- Published on 31 March 2011
Quantum mechanical measurements are often assumed to be accurate and repeatable. However, due to a fundamental result of Wigner (1952) and Araki and Yanase (1961), we now know that there are limitations to these properties in the presence of aconserved quantity that does not commute with the observable to be measured. Despite its importance and impact on quantum technologies, the full scope of this so-called WAY theorem has remained unclear.
In this recent paper in EPJ D, authors Loveridge and Busch combine case studies and extensions of existing theorems to provide a synthesis which sheds new light on the significance of the repeatability requirement. Their analysis highlights yet another condition that has remained largely underestimated: the requirement that the apparatus pointer observable commutes with the conserved quantity. They show that this condition alone entails that good measurement accuracy and repeatability can only be achieved if the apparatus has a large spread in the conserved quantity. The necessity of this size constraint is established for the first time in a model-independent way. Conversely, it is shown that there is no such size requirement for realizing arbitrarily accurate and repeatable, momentum-conserving measurements of position if one chooses a pointer that does not commute with momentum. With this result a long-standing open question posed by Stein and Shimony has thus been answered affirmatively.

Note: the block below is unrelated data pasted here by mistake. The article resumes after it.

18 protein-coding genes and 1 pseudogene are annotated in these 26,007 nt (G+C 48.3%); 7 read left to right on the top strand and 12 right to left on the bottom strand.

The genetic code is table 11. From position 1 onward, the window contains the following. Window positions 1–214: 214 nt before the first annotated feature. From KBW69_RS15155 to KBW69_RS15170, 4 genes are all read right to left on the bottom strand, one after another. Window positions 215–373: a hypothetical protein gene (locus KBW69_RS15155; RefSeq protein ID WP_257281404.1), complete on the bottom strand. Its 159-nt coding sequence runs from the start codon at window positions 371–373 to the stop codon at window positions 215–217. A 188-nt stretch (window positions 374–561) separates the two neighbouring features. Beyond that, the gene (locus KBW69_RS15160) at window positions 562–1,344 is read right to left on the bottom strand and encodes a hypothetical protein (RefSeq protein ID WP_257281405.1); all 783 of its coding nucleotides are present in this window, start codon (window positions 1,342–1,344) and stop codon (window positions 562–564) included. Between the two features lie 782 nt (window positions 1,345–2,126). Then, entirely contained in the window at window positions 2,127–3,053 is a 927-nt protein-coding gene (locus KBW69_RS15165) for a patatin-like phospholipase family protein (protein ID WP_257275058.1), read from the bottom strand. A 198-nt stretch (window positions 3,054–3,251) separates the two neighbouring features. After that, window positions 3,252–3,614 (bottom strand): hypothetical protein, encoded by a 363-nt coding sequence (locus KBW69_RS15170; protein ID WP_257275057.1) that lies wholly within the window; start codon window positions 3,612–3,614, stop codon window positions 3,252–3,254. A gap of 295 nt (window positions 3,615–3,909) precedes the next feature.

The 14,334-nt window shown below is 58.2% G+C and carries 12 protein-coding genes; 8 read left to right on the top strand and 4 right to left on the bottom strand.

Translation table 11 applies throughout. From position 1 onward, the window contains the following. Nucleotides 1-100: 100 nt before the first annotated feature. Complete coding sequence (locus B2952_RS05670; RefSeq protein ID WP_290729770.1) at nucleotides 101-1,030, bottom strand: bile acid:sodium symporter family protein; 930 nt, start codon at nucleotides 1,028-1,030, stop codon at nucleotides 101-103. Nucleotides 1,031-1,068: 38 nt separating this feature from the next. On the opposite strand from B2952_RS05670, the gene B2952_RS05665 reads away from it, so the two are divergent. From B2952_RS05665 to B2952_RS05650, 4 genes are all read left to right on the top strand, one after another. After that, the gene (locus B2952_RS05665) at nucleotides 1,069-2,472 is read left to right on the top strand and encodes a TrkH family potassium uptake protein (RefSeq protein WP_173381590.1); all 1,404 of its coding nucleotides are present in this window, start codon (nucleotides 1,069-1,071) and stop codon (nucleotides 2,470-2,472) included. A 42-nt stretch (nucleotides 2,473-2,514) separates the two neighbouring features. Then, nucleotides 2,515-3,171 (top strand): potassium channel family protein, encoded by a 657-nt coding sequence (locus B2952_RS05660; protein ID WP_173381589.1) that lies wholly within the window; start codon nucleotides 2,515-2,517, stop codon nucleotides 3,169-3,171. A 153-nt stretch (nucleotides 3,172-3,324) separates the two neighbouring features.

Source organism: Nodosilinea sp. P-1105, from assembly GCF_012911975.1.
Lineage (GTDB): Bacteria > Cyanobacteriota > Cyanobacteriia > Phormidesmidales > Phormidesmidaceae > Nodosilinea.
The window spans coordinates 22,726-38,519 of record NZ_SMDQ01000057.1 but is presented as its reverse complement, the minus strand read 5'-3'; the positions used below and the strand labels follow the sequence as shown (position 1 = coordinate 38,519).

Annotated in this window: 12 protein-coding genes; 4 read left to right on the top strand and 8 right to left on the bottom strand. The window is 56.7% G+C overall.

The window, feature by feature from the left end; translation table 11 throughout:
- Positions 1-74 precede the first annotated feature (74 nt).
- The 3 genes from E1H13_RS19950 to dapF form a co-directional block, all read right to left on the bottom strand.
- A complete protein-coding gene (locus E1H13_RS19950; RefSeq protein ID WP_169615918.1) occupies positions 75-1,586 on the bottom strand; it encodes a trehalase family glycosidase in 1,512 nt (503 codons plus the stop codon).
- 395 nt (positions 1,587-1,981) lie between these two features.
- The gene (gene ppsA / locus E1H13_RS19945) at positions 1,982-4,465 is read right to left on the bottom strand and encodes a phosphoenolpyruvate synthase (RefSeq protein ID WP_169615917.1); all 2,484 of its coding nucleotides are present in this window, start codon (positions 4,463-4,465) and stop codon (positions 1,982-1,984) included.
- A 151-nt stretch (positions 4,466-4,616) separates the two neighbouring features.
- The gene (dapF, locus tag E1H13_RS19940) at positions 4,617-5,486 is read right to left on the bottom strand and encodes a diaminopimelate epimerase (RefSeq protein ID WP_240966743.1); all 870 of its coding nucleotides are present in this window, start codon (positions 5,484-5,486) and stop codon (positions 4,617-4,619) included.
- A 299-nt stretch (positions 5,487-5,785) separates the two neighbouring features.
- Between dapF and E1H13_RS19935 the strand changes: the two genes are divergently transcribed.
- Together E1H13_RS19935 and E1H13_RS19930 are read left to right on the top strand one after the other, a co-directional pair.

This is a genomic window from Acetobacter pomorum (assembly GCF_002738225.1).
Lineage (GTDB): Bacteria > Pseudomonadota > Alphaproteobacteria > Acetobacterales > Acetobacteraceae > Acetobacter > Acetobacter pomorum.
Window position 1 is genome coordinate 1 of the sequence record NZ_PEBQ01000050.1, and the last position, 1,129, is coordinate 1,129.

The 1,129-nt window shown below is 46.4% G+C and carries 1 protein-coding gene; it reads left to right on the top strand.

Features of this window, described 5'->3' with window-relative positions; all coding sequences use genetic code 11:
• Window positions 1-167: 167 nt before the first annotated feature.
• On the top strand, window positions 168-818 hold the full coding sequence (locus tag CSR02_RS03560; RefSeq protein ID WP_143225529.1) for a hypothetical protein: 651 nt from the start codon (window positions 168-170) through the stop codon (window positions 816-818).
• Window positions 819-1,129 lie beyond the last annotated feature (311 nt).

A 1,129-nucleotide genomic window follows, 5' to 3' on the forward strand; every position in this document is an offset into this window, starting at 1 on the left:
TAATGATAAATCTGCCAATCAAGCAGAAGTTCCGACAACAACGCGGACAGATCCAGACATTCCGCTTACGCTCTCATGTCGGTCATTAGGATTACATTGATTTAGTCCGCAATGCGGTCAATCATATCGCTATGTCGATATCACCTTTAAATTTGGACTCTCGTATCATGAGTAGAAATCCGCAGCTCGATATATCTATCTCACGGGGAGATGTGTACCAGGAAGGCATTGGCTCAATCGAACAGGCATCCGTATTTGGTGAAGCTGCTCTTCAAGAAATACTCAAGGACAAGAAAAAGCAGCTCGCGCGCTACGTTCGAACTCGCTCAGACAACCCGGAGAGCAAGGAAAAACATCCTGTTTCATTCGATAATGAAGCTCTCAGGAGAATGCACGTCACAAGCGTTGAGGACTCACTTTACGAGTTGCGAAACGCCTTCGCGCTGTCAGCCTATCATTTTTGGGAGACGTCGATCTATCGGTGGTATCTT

To read the full article "'Measurement of Quantum Mechanical Operators' Revisited", L. Loveridge and P. Busch, Eur. Phys. J. D (2011), click here.